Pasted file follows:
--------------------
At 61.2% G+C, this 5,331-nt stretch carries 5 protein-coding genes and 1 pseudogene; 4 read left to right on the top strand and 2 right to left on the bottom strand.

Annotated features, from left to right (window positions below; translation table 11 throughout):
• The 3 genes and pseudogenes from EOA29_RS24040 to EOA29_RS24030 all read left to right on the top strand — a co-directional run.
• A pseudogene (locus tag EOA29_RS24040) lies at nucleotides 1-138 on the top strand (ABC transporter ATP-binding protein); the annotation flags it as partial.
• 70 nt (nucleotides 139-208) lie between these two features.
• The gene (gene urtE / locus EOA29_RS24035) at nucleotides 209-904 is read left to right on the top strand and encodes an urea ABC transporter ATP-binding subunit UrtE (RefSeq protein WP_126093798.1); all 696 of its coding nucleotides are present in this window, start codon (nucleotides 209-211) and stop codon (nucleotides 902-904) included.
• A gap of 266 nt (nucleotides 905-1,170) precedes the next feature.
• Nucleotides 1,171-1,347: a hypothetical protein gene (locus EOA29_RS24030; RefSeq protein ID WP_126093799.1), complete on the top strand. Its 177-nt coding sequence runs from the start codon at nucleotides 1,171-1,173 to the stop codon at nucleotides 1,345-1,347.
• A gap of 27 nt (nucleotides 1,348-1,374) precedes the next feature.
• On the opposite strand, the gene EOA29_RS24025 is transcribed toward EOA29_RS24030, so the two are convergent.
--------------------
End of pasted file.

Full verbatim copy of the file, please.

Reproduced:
At 61.2% G+C, this 5,331-nt stretch carries 5 protein-coding genes and 1 pseudogene; 4 read left to right on the top strand and 2 right to left on the bottom strand.

Annotated features, from left to right (window positions below; translation table 11 throughout):
• The 3 genes and pseudogenes from EOA29_RS24040 to EOA29_RS24030 all read left to right on the top strand — a co-directional run.
• A pseudogene (locus tag EOA29_RS24040) lies at nucleotides 1-138 on the top strand (ABC transporter ATP-binding protein); the annotation flags it as partial.
• 70 nt (nucleotides 139-208) lie between these two features.
• The gene (gene urtE / locus EOA29_RS24035) at nucleotides 209-904 is read left to right on the top strand and encodes an urea ABC transporter ATP-binding subunit UrtE (RefSeq protein WP_126093798.1); all 696 of its coding nucleotides are present in this window, start codon (nucleotides 209-211) and stop codon (nucleotides 902-904) included.
• A gap of 266 nt (nucleotides 905-1,170) precedes the next feature.
• Nucleotides 1,171-1,347: a hypothetical protein gene (locus EOA29_RS24030; RefSeq protein ID WP_126093799.1), complete on the top strand. Its 177-nt coding sequence runs from the start codon at nucleotides 1,171-1,173 to the stop codon at nucleotides 1,345-1,347.
• A gap of 27 nt (nucleotides 1,348-1,374) precedes the next feature.
• On the opposite strand, the gene EOA29_RS24025 is transcribed toward EOA29_RS24030, so the two are convergent.